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#23709 - 03/25/03 09:58 PM Capacity debate (what a circuit can handle)  
LuminateME1  Offline
Member
Joined: Mar 2003
Posts: 22
Seattle,WA,USA
What can a 15 amp breaker hold (as far as watts). Also 20 amp--30 amp--and 40 amp. Heck we are in great debate over this issue. It's in the book, but many people have their own ideas. I know that we are to use only 80% of it's actual capacity. Example: Lets say a 15 amp breaker can handle 1800 watts max. I would then use only 80% of that capacity. So: 1440 watts would be the most I would put on that one circuit. Would love to hear you input. Heck, debate me down baby! LOL


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#23710 - 03/25/03 10:01 PM Re: Capacity debate (what a circuit can handle)  
harold endean  Offline
Member
Joined: Feb 2002
Posts: 2,233
Boonton, NJ
When you say, "What can a 15 amp circuit breaker hold?" What do you mean? What it REALY can hold? Or what you install on it? Most electricians use the 80% rule. (I believe)A 15 amp breaker can hold more than 15 amps, this way it can be used for the start up of motors and HVAC equipment.


#23711 - 03/25/03 10:13 PM Re: Capacity debate (what a circuit can handle)  
HotLine1  Offline


Member
Joined: Apr 2002
Posts: 6,863
Brick, NJ USA
Now we are asking a "debate" question.....
IF it is an FPE 15 amp breaker (stab-loc) it may "hold" at 100 amps for a few.....it also may hold at 35 for a while......
A 15 will trip at the rated current based on the time curve calculated by the factory.

Harold is correct that a cb can "hold" to allow motor start-up, that is also based on the time curve.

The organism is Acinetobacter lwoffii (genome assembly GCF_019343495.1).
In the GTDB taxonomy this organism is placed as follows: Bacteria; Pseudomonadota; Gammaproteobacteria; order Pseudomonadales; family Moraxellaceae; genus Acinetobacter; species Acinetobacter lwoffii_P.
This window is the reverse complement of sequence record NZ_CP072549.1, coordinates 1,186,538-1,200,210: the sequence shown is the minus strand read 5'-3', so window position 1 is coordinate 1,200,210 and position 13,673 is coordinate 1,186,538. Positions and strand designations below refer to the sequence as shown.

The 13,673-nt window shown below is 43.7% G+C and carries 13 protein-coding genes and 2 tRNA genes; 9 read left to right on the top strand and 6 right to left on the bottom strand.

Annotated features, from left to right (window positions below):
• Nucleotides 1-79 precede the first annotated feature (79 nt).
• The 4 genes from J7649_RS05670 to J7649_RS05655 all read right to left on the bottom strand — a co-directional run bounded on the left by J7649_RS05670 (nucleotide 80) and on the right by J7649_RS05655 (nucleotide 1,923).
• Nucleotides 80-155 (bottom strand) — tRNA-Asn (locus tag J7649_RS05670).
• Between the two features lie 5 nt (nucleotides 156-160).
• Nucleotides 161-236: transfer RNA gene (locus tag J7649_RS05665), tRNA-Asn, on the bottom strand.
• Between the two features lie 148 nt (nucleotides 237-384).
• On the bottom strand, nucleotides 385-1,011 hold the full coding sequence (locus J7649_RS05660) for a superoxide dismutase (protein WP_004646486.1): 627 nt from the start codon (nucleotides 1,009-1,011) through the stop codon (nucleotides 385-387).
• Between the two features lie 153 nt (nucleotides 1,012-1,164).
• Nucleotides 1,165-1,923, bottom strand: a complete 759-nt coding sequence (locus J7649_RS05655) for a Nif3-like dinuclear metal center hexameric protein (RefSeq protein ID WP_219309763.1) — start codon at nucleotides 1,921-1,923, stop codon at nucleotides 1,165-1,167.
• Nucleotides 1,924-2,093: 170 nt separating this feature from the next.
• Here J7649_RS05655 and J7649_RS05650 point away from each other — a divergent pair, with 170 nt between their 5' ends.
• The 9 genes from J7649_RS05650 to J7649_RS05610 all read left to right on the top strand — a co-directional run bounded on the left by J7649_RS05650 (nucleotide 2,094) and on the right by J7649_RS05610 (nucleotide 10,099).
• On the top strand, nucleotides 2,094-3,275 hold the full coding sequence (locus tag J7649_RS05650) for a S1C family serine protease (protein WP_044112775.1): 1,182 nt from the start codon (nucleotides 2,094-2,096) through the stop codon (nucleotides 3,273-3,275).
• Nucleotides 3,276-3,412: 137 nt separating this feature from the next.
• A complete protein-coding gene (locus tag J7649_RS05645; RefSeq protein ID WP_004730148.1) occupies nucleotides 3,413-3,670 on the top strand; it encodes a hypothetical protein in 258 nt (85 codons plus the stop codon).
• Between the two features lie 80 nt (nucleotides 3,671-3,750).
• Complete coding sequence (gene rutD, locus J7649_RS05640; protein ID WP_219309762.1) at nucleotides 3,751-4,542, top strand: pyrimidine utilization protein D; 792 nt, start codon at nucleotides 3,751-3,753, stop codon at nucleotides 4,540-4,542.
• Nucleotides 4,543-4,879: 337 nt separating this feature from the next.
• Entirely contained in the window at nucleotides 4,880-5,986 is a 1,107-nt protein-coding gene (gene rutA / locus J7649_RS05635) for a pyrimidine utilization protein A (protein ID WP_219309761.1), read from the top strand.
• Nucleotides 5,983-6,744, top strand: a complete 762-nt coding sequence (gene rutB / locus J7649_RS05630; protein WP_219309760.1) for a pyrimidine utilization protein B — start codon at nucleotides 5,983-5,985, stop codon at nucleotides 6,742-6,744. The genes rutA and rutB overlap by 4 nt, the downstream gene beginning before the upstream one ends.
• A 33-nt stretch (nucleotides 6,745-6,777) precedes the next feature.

You can obtain time curve info from the mfg's, and there is a lot of time curve info at Bussman Fuses.

John

The 80% rule is used.


John

#23712 - 03/25/03 10:14 PM Re: Capacity debate (what a circuit can handle)  
LuminateME1  Offline
Member
Joined: Mar 2003
Posts: 22
Seattle,WA,USA
To clarify what I meant (sorry): What can a 15 amp breaker hold on a circuit being ran for a single family home dewelling. How many openings?


#23713 - 03/26/03 07:07 AM Re: Capacity debate (what a circuit can handle)  
iwire  Offline
Moderator
Joined: Jan 2003
Posts: 4,391
North Attleboro, MA USA
A 15 amp breaker can be loaded up to 15 amps for Non-continuous loads.

For continuous loads no more then 12 amps (80%)

The code does not use 80% as the terminology they have you calculate a continuous load circuit at 125%, but the result is the same


Bob Badger
Construction & Maintenance Electrician
Massachusetts

#23714 - 03/26/03 08:22 AM Re: Capacity debate (what a circuit can handle)  
Redsy  Offline
Member
Joined: Mar 2001
Posts: 2,056
Bucks County PA
Contrary to popular belief, the NEC does not limit the number of receptacle outlets on a residential circuit. However, many use the 180 VA rule which will result in 8-10 outlets (dpeending on if you apply the 80% rule) on a 15 amp ckt.
The other side of the argument is that the more receptacles you install, the less likely extension cords will be used.


#23715 - 03/26/03 01:18 PM Re: Capacity debate (what a circuit can handle)  
DBC1  Offline
Member
Joined: Mar 2003
Posts: 16
Tulsa, OK USA
I believe iwire has the correct answer. 15 amps for non continious, and 12 for continious. [Linked Image]


#23716 - 03/30/03 07:25 PM Re: Capacity debate (what a circuit can handle)  
wocolt  Offline
Member
Joined: Dec 2002
Posts: 110
{QUOTE]DBC1 --I believe iwire has the correct answer. 15 amps for non continious, and 12 for continious.{/QUOTE]
This is residential right ? where is there a continuous load...?
by definition continuous load is 3hours or more. Just askin'

WOC


#23717 - 03/30/03 10:18 PM Re: Capacity debate (what a circuit can handle)  
elecbob  Offline
Member
Joined: Aug 2002
Posts: 141
WA
Whatever happened to 3 watts SQ/FT for receptacle and lighting loads in SFR's?
bob


#23718 - 03/30/03 10:31 PM Re: Capacity debate (what a circuit can handle)  
LuminateME1  Offline
Member
Joined: Mar 2003
Posts: 22
Seattle,WA,USA
to answer your question Wocolt. Yes, it's residential. Thanks for the responses!



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